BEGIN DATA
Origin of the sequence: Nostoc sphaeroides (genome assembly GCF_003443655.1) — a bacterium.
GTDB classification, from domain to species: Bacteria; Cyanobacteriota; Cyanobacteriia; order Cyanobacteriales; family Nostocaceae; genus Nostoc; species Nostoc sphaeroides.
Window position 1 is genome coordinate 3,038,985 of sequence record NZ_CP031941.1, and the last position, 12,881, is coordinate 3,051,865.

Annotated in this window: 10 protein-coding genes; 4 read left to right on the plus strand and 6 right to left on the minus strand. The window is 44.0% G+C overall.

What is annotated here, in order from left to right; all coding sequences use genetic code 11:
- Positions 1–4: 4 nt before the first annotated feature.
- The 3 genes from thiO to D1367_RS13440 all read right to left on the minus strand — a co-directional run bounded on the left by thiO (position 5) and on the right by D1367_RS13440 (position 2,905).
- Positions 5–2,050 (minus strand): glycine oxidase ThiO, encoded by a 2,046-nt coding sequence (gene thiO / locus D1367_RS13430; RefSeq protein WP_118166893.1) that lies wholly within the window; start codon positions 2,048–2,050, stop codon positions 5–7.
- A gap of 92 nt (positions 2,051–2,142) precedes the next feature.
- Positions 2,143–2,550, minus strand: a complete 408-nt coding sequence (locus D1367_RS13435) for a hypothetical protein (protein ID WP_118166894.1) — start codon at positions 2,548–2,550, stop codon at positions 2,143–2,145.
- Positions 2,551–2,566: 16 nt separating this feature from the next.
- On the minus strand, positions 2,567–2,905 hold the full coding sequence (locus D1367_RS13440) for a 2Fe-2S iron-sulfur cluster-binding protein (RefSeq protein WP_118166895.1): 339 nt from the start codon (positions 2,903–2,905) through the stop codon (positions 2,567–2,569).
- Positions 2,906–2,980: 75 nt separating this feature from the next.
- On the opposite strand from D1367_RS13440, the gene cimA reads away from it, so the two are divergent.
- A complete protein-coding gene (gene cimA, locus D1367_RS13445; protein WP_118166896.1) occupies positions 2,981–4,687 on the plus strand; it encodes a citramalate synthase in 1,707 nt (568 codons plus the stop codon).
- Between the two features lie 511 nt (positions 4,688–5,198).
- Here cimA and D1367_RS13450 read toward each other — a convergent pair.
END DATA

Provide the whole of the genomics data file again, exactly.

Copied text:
Origin of the sequence: Nostoc sphaeroides (genome assembly GCF_003443655.1) — a bacterium.
GTDB classification, from domain to species: Bacteria; Cyanobacteriota; Cyanobacteriia; order Cyanobacteriales; family Nostocaceae; genus Nostoc; species Nostoc sphaeroides.
Window position 1 is genome coordinate 3,038,985 of sequence record NZ_CP031941.1, and the last position, 12,881, is coordinate 3,051,865.

Annotated in this window: 10 protein-coding genes; 4 read left to right on the plus strand and 6 right to left on the minus strand. The window is 44.0% G+C overall.

What is annotated here, in order from left to right; all coding sequences use genetic code 11:
- Positions 1–4: 4 nt before the first annotated feature.
- The 3 genes from thiO to D1367_RS13440 all read right to left on the minus strand — a co-directional run bounded on the left by thiO (position 5) and on the right by D1367_RS13440 (position 2,905).
- Positions 5–2,050 (minus strand): glycine oxidase ThiO, encoded by a 2,046-nt coding sequence (gene thiO / locus D1367_RS13430; RefSeq protein WP_118166893.1) that lies wholly within the window; start codon positions 2,048–2,050, stop codon positions 5–7.
- A gap of 92 nt (positions 2,051–2,142) precedes the next feature.
- Positions 2,143–2,550, minus strand: a complete 408-nt coding sequence (locus D1367_RS13435) for a hypothetical protein (protein ID WP_118166894.1) — start codon at positions 2,548–2,550, stop codon at positions 2,143–2,145.
- Positions 2,551–2,566: 16 nt separating this feature from the next.
- On the minus strand, positions 2,567–2,905 hold the full coding sequence (locus D1367_RS13440) for a 2Fe-2S iron-sulfur cluster-binding protein (RefSeq protein WP_118166895.1): 339 nt from the start codon (positions 2,903–2,905) through the stop codon (positions 2,567–2,569).
- Positions 2,906–2,980: 75 nt separating this feature from the next.
- On the opposite strand from D1367_RS13440, the gene cimA reads away from it, so the two are divergent.
- A complete protein-coding gene (gene cimA, locus D1367_RS13445; protein WP_118166896.1) occupies positions 2,981–4,687 on the plus strand; it encodes a citramalate synthase in 1,707 nt (568 codons plus the stop codon).
- Between the two features lie 511 nt (positions 4,688–5,198).
- Here cimA and D1367_RS13450 read toward each other — a convergent pair.